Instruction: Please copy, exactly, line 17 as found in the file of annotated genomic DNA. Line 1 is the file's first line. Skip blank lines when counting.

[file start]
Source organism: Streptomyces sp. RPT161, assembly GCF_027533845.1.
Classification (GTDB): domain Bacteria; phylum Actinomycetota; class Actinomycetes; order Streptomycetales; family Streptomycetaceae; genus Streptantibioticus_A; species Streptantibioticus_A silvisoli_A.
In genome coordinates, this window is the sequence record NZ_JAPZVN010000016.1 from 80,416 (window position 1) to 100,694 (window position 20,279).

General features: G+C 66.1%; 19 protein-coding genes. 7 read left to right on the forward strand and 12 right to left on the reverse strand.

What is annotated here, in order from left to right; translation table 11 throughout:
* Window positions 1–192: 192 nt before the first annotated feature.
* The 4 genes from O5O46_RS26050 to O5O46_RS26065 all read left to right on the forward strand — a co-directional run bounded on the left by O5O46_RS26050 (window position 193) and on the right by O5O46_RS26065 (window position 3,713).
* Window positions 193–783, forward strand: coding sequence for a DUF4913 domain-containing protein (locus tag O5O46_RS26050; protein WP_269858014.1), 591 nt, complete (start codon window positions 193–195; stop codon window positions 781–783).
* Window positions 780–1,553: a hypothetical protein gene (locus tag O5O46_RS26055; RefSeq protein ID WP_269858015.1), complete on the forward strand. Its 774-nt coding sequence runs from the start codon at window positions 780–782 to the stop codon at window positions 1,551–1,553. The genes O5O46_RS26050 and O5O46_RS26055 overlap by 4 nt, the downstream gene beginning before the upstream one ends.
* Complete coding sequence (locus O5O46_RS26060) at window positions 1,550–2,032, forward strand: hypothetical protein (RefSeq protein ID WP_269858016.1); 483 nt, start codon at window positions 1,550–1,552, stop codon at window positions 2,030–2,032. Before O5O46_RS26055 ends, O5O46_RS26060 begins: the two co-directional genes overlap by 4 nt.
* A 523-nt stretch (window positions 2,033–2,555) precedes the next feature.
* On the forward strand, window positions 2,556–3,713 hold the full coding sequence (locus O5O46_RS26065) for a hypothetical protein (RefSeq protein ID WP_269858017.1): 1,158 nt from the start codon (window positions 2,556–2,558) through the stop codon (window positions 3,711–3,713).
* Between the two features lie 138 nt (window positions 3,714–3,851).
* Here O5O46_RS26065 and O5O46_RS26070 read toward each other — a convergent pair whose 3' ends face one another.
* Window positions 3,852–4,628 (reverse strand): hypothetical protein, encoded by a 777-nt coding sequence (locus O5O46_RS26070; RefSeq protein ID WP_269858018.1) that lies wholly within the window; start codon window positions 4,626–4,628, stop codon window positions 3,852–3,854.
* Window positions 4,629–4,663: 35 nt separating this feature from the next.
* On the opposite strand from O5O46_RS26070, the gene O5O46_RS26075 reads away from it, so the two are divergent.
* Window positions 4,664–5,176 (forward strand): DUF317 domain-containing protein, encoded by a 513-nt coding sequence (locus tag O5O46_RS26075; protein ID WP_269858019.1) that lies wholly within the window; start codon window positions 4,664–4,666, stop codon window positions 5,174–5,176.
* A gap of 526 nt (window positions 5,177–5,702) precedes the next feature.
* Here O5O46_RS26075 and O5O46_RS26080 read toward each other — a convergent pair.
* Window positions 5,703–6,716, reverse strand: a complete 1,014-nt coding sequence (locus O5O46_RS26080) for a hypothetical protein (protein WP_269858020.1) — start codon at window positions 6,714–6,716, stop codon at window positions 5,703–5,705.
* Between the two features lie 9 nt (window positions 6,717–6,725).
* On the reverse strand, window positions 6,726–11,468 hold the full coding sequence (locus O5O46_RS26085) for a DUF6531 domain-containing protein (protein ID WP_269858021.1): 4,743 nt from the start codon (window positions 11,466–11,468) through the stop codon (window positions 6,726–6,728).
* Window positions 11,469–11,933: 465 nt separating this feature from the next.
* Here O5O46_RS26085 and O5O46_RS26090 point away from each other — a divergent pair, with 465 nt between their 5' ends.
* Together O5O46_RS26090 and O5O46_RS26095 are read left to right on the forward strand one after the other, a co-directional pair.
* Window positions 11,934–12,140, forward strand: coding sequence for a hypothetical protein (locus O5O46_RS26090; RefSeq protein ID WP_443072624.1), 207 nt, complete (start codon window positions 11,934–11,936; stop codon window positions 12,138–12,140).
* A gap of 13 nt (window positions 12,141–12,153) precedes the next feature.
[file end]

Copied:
* On the opposite strand from O5O46_RS26070, the gene O5O46_RS26075 reads away from it, so the two are divergent.